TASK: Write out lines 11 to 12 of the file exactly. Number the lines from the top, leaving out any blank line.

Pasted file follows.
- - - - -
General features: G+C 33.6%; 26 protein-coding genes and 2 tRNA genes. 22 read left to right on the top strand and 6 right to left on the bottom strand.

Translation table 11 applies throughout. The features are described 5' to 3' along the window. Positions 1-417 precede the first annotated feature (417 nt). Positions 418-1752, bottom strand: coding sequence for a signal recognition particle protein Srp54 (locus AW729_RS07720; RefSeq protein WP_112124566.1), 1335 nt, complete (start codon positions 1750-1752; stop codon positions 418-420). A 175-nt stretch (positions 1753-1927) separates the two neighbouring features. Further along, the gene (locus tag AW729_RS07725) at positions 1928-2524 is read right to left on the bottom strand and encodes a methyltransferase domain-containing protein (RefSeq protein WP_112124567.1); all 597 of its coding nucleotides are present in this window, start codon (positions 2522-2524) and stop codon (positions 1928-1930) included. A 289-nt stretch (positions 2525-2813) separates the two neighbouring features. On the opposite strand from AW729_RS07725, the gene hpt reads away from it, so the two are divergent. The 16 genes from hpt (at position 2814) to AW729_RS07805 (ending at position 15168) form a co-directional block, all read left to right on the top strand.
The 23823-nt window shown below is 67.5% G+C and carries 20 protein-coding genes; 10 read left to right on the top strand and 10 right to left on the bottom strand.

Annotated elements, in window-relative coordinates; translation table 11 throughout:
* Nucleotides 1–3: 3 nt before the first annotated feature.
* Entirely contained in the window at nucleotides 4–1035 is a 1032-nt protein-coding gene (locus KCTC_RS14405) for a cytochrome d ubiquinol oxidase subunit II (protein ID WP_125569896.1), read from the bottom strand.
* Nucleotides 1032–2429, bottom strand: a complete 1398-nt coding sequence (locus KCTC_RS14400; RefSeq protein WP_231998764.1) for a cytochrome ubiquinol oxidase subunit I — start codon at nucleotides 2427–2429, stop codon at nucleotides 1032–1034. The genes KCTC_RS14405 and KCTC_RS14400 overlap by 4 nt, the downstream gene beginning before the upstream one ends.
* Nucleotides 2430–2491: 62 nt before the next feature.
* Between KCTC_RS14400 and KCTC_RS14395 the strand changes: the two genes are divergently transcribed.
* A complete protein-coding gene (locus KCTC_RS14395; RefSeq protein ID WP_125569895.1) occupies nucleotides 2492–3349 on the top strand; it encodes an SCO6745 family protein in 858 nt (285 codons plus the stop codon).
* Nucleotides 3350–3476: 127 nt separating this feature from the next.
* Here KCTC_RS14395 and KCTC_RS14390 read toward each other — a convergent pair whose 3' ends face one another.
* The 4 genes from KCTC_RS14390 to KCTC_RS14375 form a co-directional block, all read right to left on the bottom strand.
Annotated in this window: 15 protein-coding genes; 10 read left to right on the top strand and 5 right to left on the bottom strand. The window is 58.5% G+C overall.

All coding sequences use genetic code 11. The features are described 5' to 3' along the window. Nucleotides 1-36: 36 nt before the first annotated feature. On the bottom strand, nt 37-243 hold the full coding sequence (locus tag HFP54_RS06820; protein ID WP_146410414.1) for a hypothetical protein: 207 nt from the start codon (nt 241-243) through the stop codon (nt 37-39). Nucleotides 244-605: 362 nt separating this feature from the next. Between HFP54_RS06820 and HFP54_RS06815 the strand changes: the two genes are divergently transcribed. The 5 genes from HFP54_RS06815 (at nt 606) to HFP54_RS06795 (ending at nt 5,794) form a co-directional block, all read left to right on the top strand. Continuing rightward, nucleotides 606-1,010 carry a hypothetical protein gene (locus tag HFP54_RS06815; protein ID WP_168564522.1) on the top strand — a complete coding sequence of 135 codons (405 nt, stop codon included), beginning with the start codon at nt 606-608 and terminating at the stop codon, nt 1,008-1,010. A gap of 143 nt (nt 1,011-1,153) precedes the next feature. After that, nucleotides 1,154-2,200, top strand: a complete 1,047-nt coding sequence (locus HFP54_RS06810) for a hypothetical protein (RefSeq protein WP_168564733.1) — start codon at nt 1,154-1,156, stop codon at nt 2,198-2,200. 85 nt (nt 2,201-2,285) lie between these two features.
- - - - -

* Nucleotides 3350–3476: 127 nt separating this feature from the next.
* Here KCTC_RS14395 and KCTC_RS14390 read toward each other — a convergent pair whose 3' ends face one another.